I have a local furniture store that supplies me with large heavy bubble wrap sheets (8′ X 8′). As long as I only cover the top two thirds of the pile and leave the bottom third open, the escaping heat around the perimeter of the cover draws ample air into the pile to keep things cooking for a long time. I have found that this cover allows my pile to stay hot longer and therefore finish out much faster. Uncovered, my pile would hit the cool down period too soon, even though the product wasn’t very “mature”.

Get your own gravatar by visiting Marilyn Cunningham
#8. November 24th, 2010, at 1:39 PM.

We started a small compost box this past summer. It’s small because we have a small household. We were reasonably successful, but now winter has arrived it’s stopped “working”.
I’m considering adding kitchen scraps to the pile throughout the winter even though it won’t do anything until spring. What problems could we have with this method?

Get your own gravatar by visiting David Stuettgen
#9. December 13th, 2010, at 4:11 AM.

Moved my compost bin into garage, but haven’t started yet. Thought about ins. w/ straw slabs and cladding w/ cdboard. Main concern is I don’t have available green matter. I have a leaf stk pile that’s frozen and that is it. Would brewers waste help any? I know this alone will not help, but just as a small addition to the mix.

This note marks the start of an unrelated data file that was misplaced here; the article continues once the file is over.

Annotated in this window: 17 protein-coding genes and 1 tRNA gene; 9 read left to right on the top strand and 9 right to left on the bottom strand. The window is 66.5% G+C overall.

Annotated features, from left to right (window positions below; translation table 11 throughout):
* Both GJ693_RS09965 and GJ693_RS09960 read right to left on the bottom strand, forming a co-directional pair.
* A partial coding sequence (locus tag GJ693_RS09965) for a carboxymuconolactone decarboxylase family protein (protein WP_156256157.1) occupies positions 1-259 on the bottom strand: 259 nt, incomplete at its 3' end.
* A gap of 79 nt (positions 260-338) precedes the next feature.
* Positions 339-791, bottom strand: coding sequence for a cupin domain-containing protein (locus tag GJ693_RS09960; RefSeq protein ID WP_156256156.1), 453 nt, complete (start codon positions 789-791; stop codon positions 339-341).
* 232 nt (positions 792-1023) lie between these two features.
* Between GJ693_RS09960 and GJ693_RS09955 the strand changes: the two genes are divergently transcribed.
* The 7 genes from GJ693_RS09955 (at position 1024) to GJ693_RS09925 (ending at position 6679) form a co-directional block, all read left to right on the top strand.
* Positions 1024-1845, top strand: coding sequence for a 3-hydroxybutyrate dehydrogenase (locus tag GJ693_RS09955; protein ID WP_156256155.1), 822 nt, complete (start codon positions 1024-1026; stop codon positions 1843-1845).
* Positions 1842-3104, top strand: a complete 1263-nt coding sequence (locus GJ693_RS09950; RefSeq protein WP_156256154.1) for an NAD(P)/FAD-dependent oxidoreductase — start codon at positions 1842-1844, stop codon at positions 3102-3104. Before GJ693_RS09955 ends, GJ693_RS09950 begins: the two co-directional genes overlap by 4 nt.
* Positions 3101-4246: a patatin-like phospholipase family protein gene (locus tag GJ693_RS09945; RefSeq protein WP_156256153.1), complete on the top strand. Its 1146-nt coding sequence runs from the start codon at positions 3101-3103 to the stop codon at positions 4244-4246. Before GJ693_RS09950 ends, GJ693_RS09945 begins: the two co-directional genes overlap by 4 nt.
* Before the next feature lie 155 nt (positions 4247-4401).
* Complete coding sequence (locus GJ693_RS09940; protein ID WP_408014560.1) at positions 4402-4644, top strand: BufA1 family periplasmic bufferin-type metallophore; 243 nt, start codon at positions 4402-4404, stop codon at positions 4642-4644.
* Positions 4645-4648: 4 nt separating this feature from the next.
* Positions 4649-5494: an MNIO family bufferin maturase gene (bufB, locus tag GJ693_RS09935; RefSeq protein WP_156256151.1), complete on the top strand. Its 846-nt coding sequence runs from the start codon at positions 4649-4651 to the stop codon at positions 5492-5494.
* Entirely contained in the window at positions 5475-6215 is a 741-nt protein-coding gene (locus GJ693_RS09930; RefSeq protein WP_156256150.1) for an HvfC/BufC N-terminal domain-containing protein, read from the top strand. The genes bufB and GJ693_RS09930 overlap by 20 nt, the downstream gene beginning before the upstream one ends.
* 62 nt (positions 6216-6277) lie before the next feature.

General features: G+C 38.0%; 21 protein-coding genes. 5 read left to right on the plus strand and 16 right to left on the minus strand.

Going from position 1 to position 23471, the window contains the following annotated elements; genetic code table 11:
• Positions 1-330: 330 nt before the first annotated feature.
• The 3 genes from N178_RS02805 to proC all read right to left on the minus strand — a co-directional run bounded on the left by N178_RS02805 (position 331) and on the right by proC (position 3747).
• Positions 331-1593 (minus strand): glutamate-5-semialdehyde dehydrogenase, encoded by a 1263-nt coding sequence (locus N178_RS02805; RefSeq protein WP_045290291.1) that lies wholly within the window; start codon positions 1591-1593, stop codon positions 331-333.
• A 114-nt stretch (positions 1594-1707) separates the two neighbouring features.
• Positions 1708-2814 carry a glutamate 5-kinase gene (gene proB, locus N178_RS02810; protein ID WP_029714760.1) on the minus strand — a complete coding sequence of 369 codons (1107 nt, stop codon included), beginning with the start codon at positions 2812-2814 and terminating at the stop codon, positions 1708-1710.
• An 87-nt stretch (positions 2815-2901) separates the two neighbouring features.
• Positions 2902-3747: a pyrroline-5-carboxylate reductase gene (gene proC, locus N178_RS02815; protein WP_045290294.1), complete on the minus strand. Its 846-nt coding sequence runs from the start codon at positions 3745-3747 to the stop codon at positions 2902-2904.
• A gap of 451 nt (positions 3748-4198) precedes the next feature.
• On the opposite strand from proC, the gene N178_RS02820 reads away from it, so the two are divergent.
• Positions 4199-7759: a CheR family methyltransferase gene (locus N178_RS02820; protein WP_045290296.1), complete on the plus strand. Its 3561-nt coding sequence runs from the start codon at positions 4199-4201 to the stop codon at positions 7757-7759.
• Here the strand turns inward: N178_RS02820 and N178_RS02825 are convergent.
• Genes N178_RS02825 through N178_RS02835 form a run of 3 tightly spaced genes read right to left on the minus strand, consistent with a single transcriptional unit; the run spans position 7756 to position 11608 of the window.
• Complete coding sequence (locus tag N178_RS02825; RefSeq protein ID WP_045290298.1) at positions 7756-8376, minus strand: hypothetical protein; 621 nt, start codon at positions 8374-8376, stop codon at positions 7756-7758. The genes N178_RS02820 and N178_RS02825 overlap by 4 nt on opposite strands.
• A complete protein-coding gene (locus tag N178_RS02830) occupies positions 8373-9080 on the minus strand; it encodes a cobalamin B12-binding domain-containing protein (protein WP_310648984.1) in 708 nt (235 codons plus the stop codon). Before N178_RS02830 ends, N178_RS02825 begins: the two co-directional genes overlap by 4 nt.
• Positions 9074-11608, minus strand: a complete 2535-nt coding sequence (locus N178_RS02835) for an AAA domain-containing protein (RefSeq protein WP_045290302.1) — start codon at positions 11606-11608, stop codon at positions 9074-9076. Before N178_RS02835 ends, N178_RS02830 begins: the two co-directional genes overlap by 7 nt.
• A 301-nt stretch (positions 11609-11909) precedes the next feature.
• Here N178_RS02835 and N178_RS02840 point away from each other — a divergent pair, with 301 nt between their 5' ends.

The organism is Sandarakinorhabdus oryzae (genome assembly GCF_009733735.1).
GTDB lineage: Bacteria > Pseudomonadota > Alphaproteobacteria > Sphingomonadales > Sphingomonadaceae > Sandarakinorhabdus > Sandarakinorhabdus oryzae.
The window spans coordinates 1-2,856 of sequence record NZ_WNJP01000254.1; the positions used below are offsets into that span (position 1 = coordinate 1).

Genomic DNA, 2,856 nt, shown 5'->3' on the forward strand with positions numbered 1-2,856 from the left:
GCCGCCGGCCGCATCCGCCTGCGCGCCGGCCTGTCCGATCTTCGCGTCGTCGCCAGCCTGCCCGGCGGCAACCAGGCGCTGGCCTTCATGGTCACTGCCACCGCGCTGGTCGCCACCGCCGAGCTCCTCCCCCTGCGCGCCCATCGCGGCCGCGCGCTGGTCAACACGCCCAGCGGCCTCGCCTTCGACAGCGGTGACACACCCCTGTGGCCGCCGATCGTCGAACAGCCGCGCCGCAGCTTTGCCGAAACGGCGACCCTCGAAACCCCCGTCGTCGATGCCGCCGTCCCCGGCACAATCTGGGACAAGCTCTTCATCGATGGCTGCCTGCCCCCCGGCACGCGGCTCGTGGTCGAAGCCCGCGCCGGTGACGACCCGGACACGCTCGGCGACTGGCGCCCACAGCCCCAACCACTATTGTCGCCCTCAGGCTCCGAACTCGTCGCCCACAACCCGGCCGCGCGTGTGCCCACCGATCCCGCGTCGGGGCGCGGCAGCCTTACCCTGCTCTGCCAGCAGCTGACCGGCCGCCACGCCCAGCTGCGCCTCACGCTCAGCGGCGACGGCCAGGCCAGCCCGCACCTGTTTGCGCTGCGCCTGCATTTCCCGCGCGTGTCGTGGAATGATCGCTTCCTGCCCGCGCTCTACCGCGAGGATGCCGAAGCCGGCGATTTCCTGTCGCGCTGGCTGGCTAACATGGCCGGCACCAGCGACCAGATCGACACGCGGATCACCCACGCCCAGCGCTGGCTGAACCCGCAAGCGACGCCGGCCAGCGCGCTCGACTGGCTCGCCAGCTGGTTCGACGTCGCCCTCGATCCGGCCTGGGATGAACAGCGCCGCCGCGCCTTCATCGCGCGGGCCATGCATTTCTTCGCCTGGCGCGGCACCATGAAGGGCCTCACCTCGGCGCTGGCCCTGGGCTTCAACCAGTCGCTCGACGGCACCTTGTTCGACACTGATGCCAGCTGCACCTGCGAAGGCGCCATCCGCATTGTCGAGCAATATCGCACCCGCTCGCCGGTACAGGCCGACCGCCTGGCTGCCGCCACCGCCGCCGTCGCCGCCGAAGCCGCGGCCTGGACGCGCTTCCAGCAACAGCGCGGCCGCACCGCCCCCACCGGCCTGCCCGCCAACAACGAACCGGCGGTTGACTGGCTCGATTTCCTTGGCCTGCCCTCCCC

Get your own gravatar by visiting Sampson
#10. January 13th, 2011, at 12:13 AM.

I appreciate the advice and even though I can understand why you said it seems ridiculous to work on compost in the winter I have a perfectly good reason to back you up.

I’m doing my senior project next semester for high school and I’m making ethanol for my project.

Ethanol needs compost, and I have to start now – in the winter! =D

Get your own gravatar by visiting Kim Israel
#11. January 19th, 2011, at 3:57 PM.

Hi, I am new to indoor vermicomposting and I have two questions. #! my worms are at the top of my indoor bin and not really in the layers. I followed exact instructions on allowing my readied bin sit for two weeks, what is going on that my guys aren’t in the bedding? My second question is regarding my outdoor compost. Now that I am using worms, can I use worms in an outdoor composter where I use an activator?
Thanks so much for your help!
Kim Israel
Barberton, Ohio

Get your own gravatar by visiting Matt
#12. January 2nd, 2012, at 1:34 AM.

Thanks for your help in getting this rolling. Track my progress here: